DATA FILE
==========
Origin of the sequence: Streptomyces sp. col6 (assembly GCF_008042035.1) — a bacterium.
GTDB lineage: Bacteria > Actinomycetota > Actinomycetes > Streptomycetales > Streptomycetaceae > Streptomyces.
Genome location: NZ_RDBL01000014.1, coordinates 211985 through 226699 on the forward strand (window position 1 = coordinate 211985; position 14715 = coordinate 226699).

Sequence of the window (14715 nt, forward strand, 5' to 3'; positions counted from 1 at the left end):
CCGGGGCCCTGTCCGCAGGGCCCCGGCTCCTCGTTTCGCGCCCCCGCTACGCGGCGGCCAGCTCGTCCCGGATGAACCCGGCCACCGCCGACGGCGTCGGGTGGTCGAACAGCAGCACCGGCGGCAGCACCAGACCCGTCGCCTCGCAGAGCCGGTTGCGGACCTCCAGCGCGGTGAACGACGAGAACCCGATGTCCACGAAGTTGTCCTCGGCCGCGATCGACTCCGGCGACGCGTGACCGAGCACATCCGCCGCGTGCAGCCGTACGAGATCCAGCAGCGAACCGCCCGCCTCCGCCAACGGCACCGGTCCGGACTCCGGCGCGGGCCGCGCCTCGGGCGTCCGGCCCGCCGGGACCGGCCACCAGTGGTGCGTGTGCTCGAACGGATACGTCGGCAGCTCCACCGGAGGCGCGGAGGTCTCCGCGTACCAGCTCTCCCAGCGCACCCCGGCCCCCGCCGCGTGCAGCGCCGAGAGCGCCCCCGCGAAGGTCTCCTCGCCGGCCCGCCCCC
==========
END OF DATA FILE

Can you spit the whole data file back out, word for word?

Origin of the sequence: Streptomyces sp. col6 (assembly GCF_008042035.1) — a bacterium.
GTDB lineage: Bacteria > Actinomycetota > Actinomycetes > Streptomycetales > Streptomycetaceae > Streptomyces.
Genome location: NZ_RDBL01000014.1, coordinates 211985 through 226699 on the forward strand (window position 1 = coordinate 211985; position 14715 = coordinate 226699).

Sequence of the window (14715 nt, forward strand, 5' to 3'; positions counted from 1 at the left end):
CCGGGGCCCTGTCCGCAGGGCCCCGGCTCCTCGTTTCGCGCCCCCGCTACGCGGCGGCCAGCTCGTCCCGGATGAACCCGGCCACCGCCGACGGCGTCGGGTGGTCGAACAGCAGCACCGGCGGCAGCACCAGACCCGTCGCCTCGCAGAGCCGGTTGCGGACCTCCAGCGCGGTGAACGACGAGAACCCGATGTCCACGAAGTTGTCCTCGGCCGCGATCGACTCCGGCGACGCGTGACCGAGCACATCCGCCGCGTGCAGCCGTACGAGATCCAGCAGCGAACCGCCCGCCTCCGCCAACGGCACCGGTCCGGACTCCGGCGCGGGCCGCGCCTCGGGCGTCCGGCCCGCCGGGACCGGCCACCAGTGGTGCGTGTGCTCGAACGGATACGTCGGCAGCTCCACCGGAGGCGCGGAGGTCTCCGCGTACCAGCTCTCCCAGCGCACCCCGGCCCCCGCCGCGTGCAGCGCCGAGAGCGCCCCCGCGAAGGTCTCCTCGCCGGCCCGCCCCC